Phil Cantillon

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Phil Cantillon is a British former rugby league footballer who played professionally from 1992 to 2007.

Playing career[edit]

Cantillon moved from Wigan after signing for his hometown club in 1992 to Keighley Cougars in 1995 - becoming an immediate star with his no nonsense style and try scoring ability. Cantillon went onto play for England in the 1996 Super League World Nines in Fiji under Phil Larder eventually losing to Australia and scored a memorable full length solo try in the 1996 Final at Old Trafford before moving to Leeds two years later and Widnes in 1999. The hooker and utility star became a firm favourite of the fans with cult figure status gained with spectator chants of "Oh ah Cantillon" in place at grounds everywhere. His electrifying burst of speed, leadership and superb balance served him well during a long and illustrious career, which saw him successfully captain Ireland Rugby League and break many try scoring records including world records, at club and international level. In doing so, Cantillon is recognised has the greatest try scoring forward to have ever played the game. [1]

Cantillon played for Widnes where he ran up a "remarkable tally of 102 tries in only three-and-a-half seasons playing over 100 consecutive games. Cantillon took out the Tom Bergin Trophy as man of the match in the 2001 Grand Final victory following another world class performance.[2] Cantillon was also selected for England for the World Sevens in Australia in 2003, taking them to the final with 2 tries in a man of the match performance in the semi final."[3]

During his 5 seasons at Widnes, Cantillon broke many try scoring records including a world record for most tries in a season with 48 in 2001 surpassing the legendary Great Britain captain Ellery Hanley in doing so. Cantillon also holds the world record for most tries in a match with 7, racking up a total of 117 tries from 152 appearances placing him in the top ten all time try scorers for Widnes. Cantillon's try scoring exploits catapulted Widnes back into Super League where they narrowly missed out on the top five (5). Cantillon broke the world record in 2000 for most tries by a hooker with 30, before yet another try scoring world record breaking season in 2001,were he displayed exceptional leadership and durability in leading the Vikings to success. [4]

After several years away, Cantillon returned to Wigan in July 2002 in the runup to the Super League playoffs.[3]

Cantillon was named captain of the Ireland national rugby league team in 2003,[5] qualifying for under the grandparent rule after firstly representing England. Ireland enjoyed an outstanding European Nations tournament, finally losing to France in Dublin, with firstly an away win versus Scotland in which Cantillon scored his first try for Ireland.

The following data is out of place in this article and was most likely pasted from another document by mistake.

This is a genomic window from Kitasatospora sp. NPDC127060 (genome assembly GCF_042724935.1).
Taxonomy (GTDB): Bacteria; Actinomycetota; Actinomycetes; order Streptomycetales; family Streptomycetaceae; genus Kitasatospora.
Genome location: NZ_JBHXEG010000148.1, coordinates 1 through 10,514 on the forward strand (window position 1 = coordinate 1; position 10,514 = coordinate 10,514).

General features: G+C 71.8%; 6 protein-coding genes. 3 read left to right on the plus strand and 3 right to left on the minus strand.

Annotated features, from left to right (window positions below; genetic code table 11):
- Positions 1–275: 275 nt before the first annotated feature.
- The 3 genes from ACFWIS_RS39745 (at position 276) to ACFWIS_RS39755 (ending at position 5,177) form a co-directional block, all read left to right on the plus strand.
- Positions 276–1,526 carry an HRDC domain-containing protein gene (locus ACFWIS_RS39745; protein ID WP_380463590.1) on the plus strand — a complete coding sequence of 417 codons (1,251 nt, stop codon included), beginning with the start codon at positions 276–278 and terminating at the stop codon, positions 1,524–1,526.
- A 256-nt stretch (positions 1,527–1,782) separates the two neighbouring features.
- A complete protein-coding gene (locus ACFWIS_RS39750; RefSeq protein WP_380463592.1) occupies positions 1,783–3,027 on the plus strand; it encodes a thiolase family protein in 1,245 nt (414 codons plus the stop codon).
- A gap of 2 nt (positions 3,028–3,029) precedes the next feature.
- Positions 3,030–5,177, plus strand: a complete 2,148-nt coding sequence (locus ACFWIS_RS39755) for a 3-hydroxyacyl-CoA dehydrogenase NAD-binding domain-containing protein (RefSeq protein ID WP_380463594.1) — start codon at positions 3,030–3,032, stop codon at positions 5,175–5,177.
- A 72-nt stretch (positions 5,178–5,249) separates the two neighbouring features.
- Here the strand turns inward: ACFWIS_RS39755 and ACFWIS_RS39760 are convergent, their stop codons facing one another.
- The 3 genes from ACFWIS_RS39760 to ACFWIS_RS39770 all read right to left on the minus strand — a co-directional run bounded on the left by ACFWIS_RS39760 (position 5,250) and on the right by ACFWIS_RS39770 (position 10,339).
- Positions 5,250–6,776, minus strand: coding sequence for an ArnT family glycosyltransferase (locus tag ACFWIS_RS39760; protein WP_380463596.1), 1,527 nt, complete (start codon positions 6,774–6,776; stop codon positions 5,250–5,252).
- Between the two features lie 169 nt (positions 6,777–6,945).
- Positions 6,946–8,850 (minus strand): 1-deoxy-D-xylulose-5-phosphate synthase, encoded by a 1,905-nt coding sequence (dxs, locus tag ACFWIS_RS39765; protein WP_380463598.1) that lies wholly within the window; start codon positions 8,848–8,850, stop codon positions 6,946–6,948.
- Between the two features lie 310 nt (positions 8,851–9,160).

Cantillon led Ireland to the European Nations Final against England in 2004 scoring a record 4 tries in a semi final win against Scotland and to impressive World Cup qualifying wins against Russia and Lebanon in 2005 and 2006, ensuring they booked their place for the 2008 World Cup in Australia, signing of his performances by holding the record for number of tries scored by any player for Ireland R.L with 9 and most tries in a match with 4, and taking them to be ranked 2nd best team in Europe. [6]

Cantillon retired from professional Rugby League as a record breaking dual international in 2007 after making over 400 appearances over a 15 year professional career, scoring almost 200 tries with successful spells at Wigan, Keighley Cougars, Leeds Rhinos, Widnes Vikings, Halifax, Rochdale Hornets and finally a player coach role at Blackpool. Cantillon went onto play in 2011 with other Rugby League legends from over the past years in an effort to raise money for charity with Great Britain All Stars. [7]

See also[edit]

References[edit]

  1. ^ < "Cantillon Quits". Manchester Evening News. 2007-08-13. Retrieved 2013-06-01. 
  2. ^ "Cantillon's Grand Final Man of the Match". Rugby League Com. 2001-07-14. Retrieved 2013-06-10. 
  3. ^ a b Whalley, John (2002-07-26). "Cantillon gunning for Wigan". The Telegraph. Retrieved 2012-12-19. 
  4. ^ "Cantillon's try record". Liverpool Echo. 2001-06-11. Retrieved 2013-04-17. 
  5. ^ Laybourn, Ian (2003-10-25). "RUGBY LEAGUE : Cantillon named as Irish skipper". Independent.ie. Retrieved 2013-01-04. 
  6. ^ "Ireland Cup Final Berth". CTE. 2007-06-07. Retrieved 2013-06-01. 
  7. ^ "Rugby Legends Play". Widnes News. 2011-05-12. Retrieved 2013-06-01. 

External links[edit]